Most international IPs communicate with their surrogate weekly, most commonly via text messaging. Every now and then the IPs and Surrogate would have a video meeting to get some more face time with each other and build a stronger bond during the 9 months of pregnancy. This is very much encouraged by Hatch, for the benefit of both IPs and Surrogate. It is quite rare that international IPs travel to visit the surrogate during the pregnancy (except for a couple of weeks before the birth), since travel can be costly and time-consuming. With that said, some IPs will travel to spend some time with the surrogate before delivery, for example for the embryo transfer or 20-week ultrasound. 

Hatch recommends IPs communicate with their surrogate at least once a week before the pregnancy and 1-2 times a week during the pregnancy, either via text messaging or video calls. Don’t forget to keep in touch after the delivery as well! This can look very different depending on the IP and surrogate.

It is important to remember that the communication should be “social” and not only relate to the topic of the pregnancy. Surrogates love hearing about your joy throughout the journey. Supporting your surrogate means supporting your child! 

Lastly, the key to positive communication is to find someone that wants the same level of communication as you – something that a Hatch Match Specialist will assist you with when considering your ideal surrogate match.


As previously mentioned, travel can be both expensive and time-consuming for international IPs pursuing egg donation and/or surrogacy in the US. The number of times international IPs are required to travel to the US depends on their specific situation and what services they need.

International IPs are not required to travel to the US to initiate their journey, sign the agency/clinic agreement or make payments. This can all be taken care of remotely with the assistance of the agency staff. 

International IPs that plan on using their own eggs and semen for embryo creation must travel to the United States for the egg retrieval procedure (unless all FDA requirements can be fulfilled for embryo creation abroad with a surrogate transfer in the US – more closely described in this article about navigating rules and regulations of shipping eggs, embryos, and semen, written by Dr. Sahakian and Dr. Chavkin from PFCLA). While there might be options of shipping semen internationally, there are few, if any, options of shipping eggs or embryos for the same purpose for use with a surrogate.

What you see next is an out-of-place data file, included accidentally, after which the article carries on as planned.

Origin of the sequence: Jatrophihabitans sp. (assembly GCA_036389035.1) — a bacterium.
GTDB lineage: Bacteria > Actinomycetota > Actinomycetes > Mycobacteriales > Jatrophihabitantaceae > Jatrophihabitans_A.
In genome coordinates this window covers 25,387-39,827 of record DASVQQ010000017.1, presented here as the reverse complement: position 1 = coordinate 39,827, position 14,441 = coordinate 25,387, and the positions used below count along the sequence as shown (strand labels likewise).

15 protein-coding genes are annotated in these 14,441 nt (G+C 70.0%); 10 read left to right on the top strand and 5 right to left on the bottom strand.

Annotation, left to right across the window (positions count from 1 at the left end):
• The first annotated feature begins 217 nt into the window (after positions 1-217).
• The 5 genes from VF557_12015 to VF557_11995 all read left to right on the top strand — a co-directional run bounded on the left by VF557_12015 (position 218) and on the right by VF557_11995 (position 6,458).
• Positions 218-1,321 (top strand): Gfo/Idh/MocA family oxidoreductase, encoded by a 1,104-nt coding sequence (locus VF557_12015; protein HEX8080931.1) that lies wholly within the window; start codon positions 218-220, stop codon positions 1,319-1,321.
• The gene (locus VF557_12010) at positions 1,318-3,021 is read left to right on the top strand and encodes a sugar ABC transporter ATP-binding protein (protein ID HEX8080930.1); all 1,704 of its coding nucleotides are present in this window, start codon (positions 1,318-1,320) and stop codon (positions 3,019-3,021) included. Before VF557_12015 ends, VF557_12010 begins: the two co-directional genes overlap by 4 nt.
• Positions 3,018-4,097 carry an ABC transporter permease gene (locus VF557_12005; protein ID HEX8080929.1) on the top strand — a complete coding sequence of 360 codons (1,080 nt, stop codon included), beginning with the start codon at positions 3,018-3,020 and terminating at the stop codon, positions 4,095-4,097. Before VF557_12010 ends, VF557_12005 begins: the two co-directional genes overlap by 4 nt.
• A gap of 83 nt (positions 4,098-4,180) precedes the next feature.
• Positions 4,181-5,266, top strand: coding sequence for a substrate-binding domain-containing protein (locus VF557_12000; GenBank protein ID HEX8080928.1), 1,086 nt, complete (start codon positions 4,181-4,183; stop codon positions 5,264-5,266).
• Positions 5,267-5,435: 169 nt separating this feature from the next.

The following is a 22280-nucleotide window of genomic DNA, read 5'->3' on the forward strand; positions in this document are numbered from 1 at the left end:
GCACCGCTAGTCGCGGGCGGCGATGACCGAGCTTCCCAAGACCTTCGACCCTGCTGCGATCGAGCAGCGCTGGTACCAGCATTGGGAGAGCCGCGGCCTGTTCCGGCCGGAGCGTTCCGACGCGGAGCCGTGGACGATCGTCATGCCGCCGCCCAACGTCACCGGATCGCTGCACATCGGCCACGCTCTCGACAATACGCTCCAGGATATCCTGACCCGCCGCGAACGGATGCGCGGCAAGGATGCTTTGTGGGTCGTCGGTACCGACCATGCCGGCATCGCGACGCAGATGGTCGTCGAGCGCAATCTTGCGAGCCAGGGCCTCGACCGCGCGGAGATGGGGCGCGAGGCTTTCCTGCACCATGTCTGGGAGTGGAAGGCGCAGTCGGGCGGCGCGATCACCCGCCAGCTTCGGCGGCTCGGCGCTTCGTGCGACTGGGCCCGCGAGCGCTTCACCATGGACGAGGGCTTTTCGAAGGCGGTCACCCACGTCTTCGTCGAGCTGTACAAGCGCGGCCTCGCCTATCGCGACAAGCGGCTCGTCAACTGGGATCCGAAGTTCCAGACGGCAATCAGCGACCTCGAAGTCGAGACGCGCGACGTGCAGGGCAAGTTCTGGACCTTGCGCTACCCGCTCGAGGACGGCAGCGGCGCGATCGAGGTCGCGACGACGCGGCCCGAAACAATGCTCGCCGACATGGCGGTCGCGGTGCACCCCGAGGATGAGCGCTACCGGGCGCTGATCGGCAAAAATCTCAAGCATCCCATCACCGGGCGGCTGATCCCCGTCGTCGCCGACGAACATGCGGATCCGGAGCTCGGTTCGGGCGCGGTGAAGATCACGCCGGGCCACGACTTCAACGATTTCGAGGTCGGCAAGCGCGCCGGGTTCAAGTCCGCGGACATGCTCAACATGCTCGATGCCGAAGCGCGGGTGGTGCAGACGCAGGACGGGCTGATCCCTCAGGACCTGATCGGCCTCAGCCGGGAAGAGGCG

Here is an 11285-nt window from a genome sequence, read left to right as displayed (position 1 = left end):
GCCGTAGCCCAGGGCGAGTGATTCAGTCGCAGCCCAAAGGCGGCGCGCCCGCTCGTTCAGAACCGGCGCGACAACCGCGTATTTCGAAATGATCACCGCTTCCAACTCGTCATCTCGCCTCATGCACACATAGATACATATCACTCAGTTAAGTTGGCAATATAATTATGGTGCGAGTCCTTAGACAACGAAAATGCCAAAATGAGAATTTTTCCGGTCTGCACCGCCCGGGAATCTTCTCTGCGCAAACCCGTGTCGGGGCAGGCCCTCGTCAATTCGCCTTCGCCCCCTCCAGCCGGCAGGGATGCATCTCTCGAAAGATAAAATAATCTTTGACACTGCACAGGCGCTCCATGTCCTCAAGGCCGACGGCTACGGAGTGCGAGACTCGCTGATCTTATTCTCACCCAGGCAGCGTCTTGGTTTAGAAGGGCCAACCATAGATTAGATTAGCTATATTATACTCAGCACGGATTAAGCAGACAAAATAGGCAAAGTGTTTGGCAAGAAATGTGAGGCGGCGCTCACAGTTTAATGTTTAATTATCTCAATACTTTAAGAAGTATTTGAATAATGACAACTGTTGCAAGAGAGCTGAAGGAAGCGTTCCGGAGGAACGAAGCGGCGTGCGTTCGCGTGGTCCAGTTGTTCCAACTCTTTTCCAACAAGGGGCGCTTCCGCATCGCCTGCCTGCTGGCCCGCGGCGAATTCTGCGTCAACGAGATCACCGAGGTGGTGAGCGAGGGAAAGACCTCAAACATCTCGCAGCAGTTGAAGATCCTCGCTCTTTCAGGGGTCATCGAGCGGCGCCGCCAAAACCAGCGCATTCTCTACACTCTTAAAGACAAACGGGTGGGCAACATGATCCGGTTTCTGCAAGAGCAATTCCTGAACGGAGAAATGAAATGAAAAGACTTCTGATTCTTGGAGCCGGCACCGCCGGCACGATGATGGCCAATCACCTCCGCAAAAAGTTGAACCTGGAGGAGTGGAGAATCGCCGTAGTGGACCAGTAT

Those using an egg donor, but their own semen, can simply either visit their IVF clinic for the required testing, screening and semen freeze, or do so internationally at certain select destinations. These costs are usually not covered in the clinic’s package and carried out with a third-party provider of those services. If the IP is using both an egg donor and semen donor (so called “double donation”), they are not required to travel to the United States at all at this stage.

Unless the IPs wish to travel to spend some time with their surrogate, the next occasion for travel would take place a couple of weeks before the delivery of the child. At this time, the IP needs to be in the surrogate’s state to prepare for and await the birth. This is also an excellent time to spend some quality time with your surrogate and her family in advance of the upcoming delivery.

After delivery, international IPs are expected to stay for about 3-4 weeks to finalize the legal documentation surrounding their parentage and apply for a US Passport (if desired). When this is finalized, international IPs can return home either using the US Passport, or by visiting their local embassy/consulate in the US to acquire temporary travel documentation for their baby. Hatch works with professional and experienced U.S.-based third-party attorneys that have worked with international IPs from all over the world but can also connect IPs to local attorneys in their home country for further guidance.